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Brainchild

A spotlight on 2 Bright Grade 8 Oakville Entrepreneurs

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Came home the other day to find a flyer taped to my front door. After checking to make sure I hadn’t time- travelled back to 1983 before such old school marketing was trumped by SEO-ing and email blasting, I gently peeled, had a quick read—then bought in BIG TIME!

It was from 2 grade 8 students at our local public school. For privacy’s sake let’s call them AA (like the battery;). In their ‘Economy’ unit in Geography class, they had been given the task of stepping into the shoes of an entrepreneur and coming up with a business proposal for a product they might want to create. The project would cumulate with at ‘Dragon’s Den’ type presentation by the students to a panel of guest judges.

So, already a pretty cool assignment—but AA wanted to step it up a notch. They decided to create a REAL product, and put it out to market through the Google Play Store. So, while one of the A’s furiously coded (Grade 8’s with furious coding abilities—hello? Guess it really is 2013!) the other dove head first into developing a company name and logo. When it was all said and done, they both put together the description for their product, and, like the old nursery rhyme says—this little app-ie went to market!!

So far, the ‘Flashlight Infinity’ app has over a dozen downloads. Meaning that ‘Infinity Apps’ has done in a few short weeks what it takes some start-ups YEARS to do— bring in revenue — But more importantly, they took complete and total OWNership of that assignment. What could have been seen as mundane they chose to make exciting; what could have been seen as a chore, they chose to make a labour of love; what could have been seen as just another mark to go into their teacher’s spreadsheet, they chose to bring out of the world of the academic, and make it REAL.

And for that, ‘Infinity Apps’, ‘Flashlight Infinity’ and, of course AA, get the Nexed seal of approval, and a big ol’ fist bump for a job well done, and for reminding us who really is leading the charge into those outlying territories we keep mentioning!

And hey, if you have a buck, could use a flashlight, and want to support a coupla digital citizens peddling their wares in a 21st Century marketplace—click here to check out the app.

Finally, an encouraging story about kids and social media

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I heard a story today, at a time when stories get told. I have to call it a story because although it came from someone who I trust always to tell me the truth, I was a vice principal long enough to know that there are many versions of stories.

The story was about a middle school student who saw something on Instagram. Not something from a close friend, but a classmate who he ‘followed’.  He saw something that made him think this classmate was not ok. That they were talking about things and considering doing things that concerned and frightened him. The next thing he did was talk to his Mom; and show her what he had seen. The next day (today) that Mom talked to the child’s teacher, who talked to her principal, who talked to that child’s Mom. That child went home early from class today—to have ‘hot tea’.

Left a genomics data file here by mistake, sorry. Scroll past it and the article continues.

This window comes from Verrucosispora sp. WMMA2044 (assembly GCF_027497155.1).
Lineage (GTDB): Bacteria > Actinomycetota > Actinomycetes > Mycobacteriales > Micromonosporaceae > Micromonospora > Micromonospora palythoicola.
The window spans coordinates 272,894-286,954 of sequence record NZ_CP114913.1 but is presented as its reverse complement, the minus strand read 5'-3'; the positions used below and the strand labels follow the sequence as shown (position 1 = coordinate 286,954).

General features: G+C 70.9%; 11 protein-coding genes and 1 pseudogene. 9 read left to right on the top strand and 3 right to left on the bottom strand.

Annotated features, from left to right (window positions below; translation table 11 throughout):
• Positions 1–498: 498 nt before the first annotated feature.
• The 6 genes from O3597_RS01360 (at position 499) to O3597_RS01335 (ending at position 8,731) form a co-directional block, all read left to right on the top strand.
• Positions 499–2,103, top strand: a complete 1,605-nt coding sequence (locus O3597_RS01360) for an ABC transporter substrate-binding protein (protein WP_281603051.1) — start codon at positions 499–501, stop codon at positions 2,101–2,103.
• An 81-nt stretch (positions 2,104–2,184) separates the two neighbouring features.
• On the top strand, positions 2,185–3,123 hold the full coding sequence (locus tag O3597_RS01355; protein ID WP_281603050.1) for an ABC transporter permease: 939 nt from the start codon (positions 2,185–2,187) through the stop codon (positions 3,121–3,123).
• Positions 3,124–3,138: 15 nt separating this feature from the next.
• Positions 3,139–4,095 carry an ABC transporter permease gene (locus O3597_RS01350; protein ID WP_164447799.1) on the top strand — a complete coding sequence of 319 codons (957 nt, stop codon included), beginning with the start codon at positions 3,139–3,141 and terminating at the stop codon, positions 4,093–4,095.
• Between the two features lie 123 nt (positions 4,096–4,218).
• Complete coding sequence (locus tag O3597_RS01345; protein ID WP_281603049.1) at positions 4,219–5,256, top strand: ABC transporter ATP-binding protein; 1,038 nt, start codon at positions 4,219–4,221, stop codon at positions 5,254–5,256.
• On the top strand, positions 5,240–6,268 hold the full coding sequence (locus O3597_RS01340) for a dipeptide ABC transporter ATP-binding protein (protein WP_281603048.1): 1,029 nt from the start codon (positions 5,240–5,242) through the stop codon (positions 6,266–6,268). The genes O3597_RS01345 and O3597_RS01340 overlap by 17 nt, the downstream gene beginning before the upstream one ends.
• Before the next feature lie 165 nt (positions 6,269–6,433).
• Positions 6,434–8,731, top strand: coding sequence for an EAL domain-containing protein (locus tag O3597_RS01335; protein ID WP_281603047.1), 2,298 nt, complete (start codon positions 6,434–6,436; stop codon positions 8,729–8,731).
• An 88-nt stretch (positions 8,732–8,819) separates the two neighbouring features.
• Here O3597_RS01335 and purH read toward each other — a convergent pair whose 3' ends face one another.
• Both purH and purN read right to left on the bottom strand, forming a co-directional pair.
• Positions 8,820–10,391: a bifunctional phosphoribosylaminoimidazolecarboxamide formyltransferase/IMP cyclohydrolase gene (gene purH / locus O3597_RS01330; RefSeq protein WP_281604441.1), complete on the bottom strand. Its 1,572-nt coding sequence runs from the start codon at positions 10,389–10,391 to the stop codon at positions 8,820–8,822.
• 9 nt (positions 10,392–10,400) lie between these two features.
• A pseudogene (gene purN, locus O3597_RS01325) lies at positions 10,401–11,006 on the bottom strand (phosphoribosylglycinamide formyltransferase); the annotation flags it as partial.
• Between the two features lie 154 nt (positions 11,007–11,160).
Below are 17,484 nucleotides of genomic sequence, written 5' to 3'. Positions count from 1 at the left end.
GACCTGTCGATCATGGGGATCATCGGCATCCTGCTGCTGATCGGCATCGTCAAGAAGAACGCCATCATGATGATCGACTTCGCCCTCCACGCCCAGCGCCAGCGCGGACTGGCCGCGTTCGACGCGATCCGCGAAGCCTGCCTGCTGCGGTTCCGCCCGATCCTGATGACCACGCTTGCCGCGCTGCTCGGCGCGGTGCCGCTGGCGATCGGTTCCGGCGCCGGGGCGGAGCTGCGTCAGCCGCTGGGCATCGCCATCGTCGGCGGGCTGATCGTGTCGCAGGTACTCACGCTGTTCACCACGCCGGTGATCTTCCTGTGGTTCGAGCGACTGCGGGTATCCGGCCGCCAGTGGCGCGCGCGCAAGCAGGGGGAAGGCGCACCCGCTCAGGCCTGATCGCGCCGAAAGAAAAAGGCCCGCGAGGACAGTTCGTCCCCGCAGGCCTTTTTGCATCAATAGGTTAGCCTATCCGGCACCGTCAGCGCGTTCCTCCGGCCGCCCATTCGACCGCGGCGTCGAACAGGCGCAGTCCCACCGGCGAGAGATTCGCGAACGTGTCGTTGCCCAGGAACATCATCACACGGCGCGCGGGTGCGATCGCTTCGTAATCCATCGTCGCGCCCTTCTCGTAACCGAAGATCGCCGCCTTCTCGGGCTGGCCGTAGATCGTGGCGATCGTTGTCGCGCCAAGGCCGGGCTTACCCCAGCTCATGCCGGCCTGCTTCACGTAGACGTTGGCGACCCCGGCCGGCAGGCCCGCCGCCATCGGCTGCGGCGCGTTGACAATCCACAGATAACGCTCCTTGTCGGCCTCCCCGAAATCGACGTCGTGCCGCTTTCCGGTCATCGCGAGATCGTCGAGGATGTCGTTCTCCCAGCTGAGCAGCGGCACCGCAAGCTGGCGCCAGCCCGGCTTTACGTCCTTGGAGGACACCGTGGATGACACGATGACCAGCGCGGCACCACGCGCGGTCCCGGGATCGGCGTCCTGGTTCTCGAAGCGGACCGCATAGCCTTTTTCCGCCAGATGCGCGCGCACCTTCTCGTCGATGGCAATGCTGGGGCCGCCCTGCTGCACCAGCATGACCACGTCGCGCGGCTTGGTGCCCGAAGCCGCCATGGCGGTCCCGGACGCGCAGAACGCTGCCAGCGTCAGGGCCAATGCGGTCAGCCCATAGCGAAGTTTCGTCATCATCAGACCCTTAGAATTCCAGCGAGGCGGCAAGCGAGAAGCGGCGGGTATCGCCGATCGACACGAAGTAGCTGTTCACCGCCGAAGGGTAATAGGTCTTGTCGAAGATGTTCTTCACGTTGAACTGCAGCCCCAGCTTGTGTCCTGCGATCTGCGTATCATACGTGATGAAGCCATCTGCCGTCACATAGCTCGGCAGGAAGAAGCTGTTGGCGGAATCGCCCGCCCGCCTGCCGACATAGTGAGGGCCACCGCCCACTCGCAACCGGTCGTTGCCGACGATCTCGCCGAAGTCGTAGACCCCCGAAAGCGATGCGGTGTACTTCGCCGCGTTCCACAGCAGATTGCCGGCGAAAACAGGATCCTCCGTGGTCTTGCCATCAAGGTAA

And the p.s. to the story, again told at a(nother) time when they’re told—an iMessage group was in the process of being formed. And it was going to be a special group that made sure to include a certain someone—who looked like they could use a little chat time with friends.

We hear a LOT about the awfulness that can be kids and social media. And there’s no denying any of it. We need to be watchful and aware of how they’re using it; like we are watchful and aware of every part of their lives. But I betcha dollars to donuts that they’re using it for the better FAR more than they are for the worse.

So, while the vp in me reminds me that stories are just that—I kinda hope this one’s true.

Inspiring kids to create their own literary masterpieces

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Most days when I pick the kids up from school it’s bathroom, snack, then flop on the couch for a half hour of tv or iPad, or both, before settling in to homework time around the kitchen table. But the other day, my 11 year old surprised me by dusting off the kids’ ancient and massive (but still fully functional) laptop, and sitting at the kitchen table right away, forgoing snack and sofa. “What gives?” I asked.

What GAVE  was….http://www.bitstripsforschools.com

 

Alouette 1, Back on the Air

Alouette 1, Back on the Air

He and his class had been turned on to this by their awesome teacher, who had taken the time (and swallowed the expense) to set up her whole class (all 30 of them!) with Bitstrips. It is basically a way to create comic books online—my son prefers to refer to them as ‘graphic novels’ ;) It’s super easy to use, gives them lots of choices in terms of characters, backgrounds and props- they can even import their OWN photos or use the copyright free Flickr Image Search. Basically all the tools necessary to create some top notch comics—sorry, graphic novels, to either print out or share online with the other kids in his class.  No push to Facebook or Twitter yet—it’s actually kinda nice to know that somewhere, someone DOESN’T feel they need to get all their content into our massive social media karmic wheel.

And it’s also nice to know SOMEONE was inspired by our Chris Hadfield post a while back—cause now he’s full on into NASA and even obscure, lost in space Canadian satellites—

Check out  “Alouette 1, Back On the Air”